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Member Spotlight: The Hugh Groman Group

The Hugh Groman Group provides catering and event planning services throughout the San Francisco Bay Area, and is comprised of three companies: Hugh Groman Catering, Greenleaf Platters and Phil’s Sliders.  Providing food and service of the highest quality, the HGG has been a Certified Green Business for 10 years now.

We interviewed Hugh Groman, founder of The Hugh Groman Group, an experienced entrepreneur and a proud member of the Golden Gate Business Association (GGBA). Read the interview below, and watch this video showcasing some of Hugh’s amazing culinary skills. If you would like to contact Hugh, visit his website here:



Why did you decide to create your business?

I created my business because I love hospitality, food, and creativity.  Having a catering and event planning business allows me the opportunity to work with wonderful people, as well as the chance to be creative on a daily basis.

Do you have any specific policies in place that benefit the LGBT Community?

We donate or provide discounted catering to a number of LGBT non-profits and organizations.

Do you have any specific policies in place regarding workplace equality?

We don’t have explicit policies, because we haven’t felt the need to have an explicit policy.  We have people of all ages, races, sexualities and genders working for us.

Why did you decide to join the GGBA?

I joined the GGBA to have the opportunity to network with a new group of wonderful business people who all have something in common.

How has the GGBA helped your business so far?

On a practical level, I’ve already been referred business by members of the group.  But my participation has also reinforced what I already knew, which is that building business relationships and friendships take time and effort, and are extremely rewarding and “worth it.”

What has been your biggest reward/satisfaction during your journey as an entrepreneur? And your biggest disappointment/nerve-wracking situation?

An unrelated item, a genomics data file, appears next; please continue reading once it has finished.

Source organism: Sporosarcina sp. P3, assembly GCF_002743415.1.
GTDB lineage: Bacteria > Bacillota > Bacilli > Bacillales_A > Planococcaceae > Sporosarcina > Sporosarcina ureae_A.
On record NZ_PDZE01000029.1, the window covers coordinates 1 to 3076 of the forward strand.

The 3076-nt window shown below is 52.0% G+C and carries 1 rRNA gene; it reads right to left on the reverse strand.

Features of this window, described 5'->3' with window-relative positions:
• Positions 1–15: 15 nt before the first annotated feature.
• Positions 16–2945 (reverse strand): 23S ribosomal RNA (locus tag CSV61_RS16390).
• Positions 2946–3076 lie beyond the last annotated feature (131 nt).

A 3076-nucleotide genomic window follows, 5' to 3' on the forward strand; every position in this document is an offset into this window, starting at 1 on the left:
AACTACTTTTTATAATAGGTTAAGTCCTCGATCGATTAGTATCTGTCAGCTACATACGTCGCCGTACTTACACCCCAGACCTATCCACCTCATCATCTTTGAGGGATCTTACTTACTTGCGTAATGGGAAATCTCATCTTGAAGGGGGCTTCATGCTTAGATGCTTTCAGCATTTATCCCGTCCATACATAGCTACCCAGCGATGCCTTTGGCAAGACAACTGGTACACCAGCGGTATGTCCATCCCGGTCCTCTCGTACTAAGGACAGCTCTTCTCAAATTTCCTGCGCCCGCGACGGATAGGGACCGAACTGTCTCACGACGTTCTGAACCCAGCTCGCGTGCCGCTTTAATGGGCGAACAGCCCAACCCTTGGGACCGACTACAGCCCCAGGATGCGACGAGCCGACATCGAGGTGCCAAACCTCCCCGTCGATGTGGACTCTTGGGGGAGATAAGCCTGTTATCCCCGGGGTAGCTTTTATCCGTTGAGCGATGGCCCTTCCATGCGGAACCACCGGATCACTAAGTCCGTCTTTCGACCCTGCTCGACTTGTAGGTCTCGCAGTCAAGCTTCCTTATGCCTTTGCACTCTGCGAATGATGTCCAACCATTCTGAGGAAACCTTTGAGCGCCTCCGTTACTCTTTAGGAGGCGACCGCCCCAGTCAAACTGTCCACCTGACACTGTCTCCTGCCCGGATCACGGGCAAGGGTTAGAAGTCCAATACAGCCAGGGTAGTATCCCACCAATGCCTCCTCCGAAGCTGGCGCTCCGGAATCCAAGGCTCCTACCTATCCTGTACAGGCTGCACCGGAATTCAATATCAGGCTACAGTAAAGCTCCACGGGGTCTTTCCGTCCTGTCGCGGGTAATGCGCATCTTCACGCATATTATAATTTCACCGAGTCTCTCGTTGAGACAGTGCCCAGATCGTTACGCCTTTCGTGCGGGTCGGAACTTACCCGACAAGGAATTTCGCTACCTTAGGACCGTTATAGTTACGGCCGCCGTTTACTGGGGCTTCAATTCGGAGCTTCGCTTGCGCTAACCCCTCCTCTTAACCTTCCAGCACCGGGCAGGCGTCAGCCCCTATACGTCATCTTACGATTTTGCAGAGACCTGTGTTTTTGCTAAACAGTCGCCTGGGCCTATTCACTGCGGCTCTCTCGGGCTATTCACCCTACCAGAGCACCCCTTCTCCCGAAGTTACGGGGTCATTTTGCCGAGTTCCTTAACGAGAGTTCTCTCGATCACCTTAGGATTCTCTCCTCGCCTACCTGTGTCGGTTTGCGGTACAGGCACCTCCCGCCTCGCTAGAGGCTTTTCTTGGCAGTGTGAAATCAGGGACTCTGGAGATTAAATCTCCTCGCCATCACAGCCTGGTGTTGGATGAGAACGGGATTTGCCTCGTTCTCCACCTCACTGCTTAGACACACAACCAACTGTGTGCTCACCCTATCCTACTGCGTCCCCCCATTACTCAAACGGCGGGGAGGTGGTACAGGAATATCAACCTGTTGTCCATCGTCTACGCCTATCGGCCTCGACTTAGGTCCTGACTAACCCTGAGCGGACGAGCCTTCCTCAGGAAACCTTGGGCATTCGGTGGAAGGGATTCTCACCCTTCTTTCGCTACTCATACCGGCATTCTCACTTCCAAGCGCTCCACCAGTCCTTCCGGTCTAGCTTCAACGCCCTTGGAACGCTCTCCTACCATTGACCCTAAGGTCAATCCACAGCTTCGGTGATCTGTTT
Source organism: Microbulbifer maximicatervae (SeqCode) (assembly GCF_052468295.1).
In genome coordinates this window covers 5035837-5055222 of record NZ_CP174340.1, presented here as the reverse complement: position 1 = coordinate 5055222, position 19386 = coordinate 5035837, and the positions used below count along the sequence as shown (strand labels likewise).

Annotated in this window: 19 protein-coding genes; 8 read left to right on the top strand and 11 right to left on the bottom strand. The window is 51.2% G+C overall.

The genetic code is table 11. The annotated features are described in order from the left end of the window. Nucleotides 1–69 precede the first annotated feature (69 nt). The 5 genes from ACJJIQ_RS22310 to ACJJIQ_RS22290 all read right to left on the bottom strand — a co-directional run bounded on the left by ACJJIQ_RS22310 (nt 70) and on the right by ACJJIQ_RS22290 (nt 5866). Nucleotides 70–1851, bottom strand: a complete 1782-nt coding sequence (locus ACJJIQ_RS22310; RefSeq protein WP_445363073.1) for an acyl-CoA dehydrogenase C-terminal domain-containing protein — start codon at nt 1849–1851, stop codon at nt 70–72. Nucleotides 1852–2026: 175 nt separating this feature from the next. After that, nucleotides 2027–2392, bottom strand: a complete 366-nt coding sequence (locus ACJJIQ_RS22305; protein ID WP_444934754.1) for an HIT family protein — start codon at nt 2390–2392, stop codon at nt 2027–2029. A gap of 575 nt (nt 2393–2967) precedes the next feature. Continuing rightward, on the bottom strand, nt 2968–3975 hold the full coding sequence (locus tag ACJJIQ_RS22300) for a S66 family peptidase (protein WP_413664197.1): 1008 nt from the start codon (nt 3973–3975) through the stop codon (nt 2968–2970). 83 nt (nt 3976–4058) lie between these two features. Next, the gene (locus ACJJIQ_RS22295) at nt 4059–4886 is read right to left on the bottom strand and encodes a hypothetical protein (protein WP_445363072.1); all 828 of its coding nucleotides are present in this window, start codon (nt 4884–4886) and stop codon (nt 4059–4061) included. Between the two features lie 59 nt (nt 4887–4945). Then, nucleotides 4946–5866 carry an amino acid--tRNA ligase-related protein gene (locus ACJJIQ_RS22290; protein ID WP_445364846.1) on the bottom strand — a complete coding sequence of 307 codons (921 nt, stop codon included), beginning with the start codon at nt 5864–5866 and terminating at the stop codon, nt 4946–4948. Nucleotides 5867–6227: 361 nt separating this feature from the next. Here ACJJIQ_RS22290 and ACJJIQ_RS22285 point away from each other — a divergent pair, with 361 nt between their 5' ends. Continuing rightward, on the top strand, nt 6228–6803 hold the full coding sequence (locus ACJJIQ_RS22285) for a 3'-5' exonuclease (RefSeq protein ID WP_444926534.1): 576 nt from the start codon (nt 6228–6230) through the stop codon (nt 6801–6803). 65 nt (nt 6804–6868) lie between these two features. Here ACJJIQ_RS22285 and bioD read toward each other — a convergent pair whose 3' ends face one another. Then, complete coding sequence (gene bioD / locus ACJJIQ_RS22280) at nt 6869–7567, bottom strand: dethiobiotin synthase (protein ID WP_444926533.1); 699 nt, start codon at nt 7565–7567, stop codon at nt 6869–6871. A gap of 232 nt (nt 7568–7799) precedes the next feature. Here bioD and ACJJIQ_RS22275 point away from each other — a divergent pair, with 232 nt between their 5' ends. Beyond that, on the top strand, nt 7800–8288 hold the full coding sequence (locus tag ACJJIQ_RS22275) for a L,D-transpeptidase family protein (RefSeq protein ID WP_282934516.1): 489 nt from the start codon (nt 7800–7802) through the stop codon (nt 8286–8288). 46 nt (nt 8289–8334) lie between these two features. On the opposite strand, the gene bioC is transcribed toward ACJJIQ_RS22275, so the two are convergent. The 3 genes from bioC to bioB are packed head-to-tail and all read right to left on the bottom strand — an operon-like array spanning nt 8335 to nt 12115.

I’m grateful for my whole 20 plus year journey as an entrepreneur.  I’ve had the freedom to create and recreate my job many times over.  I’ve learned many huge personal and spiritual lessons along the way.  I consider the whole process of owning and running a business an opportunity for personal growth.  My biggest challenge has been owning and running and selling restaurants (twice!) in both Brooklyn and Berkeley.  (Pro tip: don’t do it!)

What’s the most important lesson you learned being an entrepreneur?

It’s hard to choose just one lesson as being the most important.  Long ago, I learned that the people in my life don’t love me because of what I can do or what I have achieved.  Most recently, I learned that I can’t take responsibility, nor should I, for fixing every problem my team might bring to my attention.  There have been many lessons in between.

What advice would you give to  someone who is thinking about starting their own business?

I have lots of advice. 🙂  One lesson I took a long time to learn is that it’s OK to not be good at everything.  Eventually though, you want to hire people who compliment your skill set, and work hard to empower them to bring their gifts to the table.  It may feel threatening because they will see things a different way than you do.